Accepting that truth, looking at things that way, can be a huge adjustment! Think about poor Jonah in today’s Old Testament reading. He just couldn’t let go of his anger that God would take pity on those wicked Ninevites and send him to preach repentance to them. Even after being tossed off the ship on which he was fleeing, and being swallowed by a fish, and dumped back on land, and told to resume his mission—even then, Jonah was petulant and angry. He just couldn’t let go–and let God use him to make things alright again with the Ninevites. Do you ever have trouble letting go? Do you hold on to grudges and resentments when others seem to get away with things at your expense? Do you harbor a secret delight in “having something” on someone else?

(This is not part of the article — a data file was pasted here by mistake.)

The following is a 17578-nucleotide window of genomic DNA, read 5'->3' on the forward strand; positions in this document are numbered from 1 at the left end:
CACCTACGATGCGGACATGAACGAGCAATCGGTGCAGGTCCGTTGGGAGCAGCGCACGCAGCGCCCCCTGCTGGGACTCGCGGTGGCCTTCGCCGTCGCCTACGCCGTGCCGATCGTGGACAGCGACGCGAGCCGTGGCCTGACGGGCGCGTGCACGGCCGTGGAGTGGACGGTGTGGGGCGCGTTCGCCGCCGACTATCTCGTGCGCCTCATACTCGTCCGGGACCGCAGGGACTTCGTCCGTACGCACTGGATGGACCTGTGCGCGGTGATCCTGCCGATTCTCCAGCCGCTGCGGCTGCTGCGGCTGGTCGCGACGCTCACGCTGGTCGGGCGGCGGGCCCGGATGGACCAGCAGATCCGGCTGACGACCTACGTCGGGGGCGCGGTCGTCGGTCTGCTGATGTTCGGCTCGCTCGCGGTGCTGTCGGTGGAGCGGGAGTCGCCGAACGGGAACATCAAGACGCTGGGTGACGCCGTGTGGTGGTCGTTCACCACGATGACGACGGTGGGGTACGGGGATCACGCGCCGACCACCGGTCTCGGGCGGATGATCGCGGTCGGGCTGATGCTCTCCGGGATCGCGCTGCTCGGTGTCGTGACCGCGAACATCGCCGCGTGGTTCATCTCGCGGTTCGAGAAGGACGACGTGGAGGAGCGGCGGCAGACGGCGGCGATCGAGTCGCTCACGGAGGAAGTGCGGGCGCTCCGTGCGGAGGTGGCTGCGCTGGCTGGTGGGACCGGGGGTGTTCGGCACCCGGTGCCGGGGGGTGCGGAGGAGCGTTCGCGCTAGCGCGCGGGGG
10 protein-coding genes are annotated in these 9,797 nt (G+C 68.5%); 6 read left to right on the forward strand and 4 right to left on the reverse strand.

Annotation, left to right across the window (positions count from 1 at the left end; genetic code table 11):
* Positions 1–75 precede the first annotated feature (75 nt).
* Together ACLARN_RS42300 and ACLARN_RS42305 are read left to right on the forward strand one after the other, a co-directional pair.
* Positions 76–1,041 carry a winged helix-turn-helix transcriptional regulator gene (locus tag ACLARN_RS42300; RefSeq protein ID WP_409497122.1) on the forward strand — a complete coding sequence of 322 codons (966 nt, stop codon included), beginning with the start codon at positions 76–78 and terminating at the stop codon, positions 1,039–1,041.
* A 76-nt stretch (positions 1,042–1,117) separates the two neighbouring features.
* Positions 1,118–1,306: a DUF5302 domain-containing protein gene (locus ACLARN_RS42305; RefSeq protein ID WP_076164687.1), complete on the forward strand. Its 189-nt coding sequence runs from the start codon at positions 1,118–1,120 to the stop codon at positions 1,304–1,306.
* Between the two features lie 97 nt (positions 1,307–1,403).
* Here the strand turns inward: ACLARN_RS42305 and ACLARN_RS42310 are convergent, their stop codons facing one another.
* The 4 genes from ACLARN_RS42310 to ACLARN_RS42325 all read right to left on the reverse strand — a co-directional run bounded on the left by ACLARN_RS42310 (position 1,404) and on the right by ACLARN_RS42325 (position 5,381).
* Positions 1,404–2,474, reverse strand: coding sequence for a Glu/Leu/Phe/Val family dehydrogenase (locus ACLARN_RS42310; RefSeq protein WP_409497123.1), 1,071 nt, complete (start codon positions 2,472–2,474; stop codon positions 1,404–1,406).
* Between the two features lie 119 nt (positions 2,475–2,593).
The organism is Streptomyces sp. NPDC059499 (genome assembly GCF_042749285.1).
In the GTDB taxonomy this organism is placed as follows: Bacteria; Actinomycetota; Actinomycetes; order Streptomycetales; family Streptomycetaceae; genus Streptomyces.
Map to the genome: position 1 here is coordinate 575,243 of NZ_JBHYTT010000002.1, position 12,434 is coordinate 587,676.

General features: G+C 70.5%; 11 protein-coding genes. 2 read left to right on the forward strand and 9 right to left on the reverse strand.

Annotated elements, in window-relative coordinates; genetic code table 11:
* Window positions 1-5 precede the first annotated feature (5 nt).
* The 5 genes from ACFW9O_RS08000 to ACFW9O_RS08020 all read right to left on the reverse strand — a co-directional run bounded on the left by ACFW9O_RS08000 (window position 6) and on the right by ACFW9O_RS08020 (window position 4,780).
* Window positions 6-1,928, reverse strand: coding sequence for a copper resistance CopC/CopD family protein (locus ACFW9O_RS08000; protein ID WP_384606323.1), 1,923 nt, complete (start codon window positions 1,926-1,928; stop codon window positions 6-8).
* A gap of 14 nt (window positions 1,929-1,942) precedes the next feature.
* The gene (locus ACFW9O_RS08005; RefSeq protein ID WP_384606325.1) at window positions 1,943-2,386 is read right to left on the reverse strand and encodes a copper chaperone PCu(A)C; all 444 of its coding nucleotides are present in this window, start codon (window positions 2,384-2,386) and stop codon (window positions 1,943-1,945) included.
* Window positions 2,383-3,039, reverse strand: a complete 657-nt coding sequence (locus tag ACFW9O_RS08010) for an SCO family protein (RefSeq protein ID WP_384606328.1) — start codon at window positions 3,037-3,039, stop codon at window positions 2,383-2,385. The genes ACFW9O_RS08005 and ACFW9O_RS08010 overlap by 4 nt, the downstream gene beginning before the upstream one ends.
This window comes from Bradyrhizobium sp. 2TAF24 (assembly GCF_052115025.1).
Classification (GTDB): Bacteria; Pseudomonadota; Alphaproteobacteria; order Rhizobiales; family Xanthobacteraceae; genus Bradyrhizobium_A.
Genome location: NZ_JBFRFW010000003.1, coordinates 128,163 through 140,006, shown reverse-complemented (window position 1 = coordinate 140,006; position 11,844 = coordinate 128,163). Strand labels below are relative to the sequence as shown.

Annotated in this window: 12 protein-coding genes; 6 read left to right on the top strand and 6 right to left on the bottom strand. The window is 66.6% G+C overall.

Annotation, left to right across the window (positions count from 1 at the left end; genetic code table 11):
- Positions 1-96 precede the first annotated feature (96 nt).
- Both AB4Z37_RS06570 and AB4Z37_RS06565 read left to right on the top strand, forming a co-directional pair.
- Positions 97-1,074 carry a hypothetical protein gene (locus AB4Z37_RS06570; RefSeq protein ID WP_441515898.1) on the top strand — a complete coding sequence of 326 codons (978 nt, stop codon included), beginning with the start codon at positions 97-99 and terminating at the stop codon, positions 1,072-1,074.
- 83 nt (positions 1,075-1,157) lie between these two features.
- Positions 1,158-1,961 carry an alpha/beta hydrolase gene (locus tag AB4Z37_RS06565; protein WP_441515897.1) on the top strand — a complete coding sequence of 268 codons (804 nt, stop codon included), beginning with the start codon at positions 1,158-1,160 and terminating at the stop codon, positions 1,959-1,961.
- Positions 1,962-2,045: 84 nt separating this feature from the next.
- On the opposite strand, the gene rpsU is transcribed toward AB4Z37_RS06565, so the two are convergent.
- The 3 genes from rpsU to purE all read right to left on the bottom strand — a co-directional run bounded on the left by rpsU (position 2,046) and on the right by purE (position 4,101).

Our generosity in dealing with others is being tested constantly on every level. Take the issues of fair play and integrity and equality that are swirling around us in every arena of life today. Justice, or the lack of it, remains the most vexing problem of international relations. So it is, as well, on the domestic scene. The blame game for all that’s unjust in our country goes on and on in this election season. Political attack ads inevitably cast the opponent in unflattering, and to some extent unfair, terms. Each party seizes every opportunity to “get something” on the other. The incredible mess on Wall Street invites all of us to do the same. Don’t you just love seeing those grossly overpaid CEOs of collapsing companies, with their mansions in Greenwich and Palm Beach and their luxurious condos on Park Avenue—seeing those CEOs finally being humbled themselves after allowing thousands of their employees to lose their jobs and their homes and their savings? Bring them down, Lord! Make them pay, Lord! That’s what Jonah would say!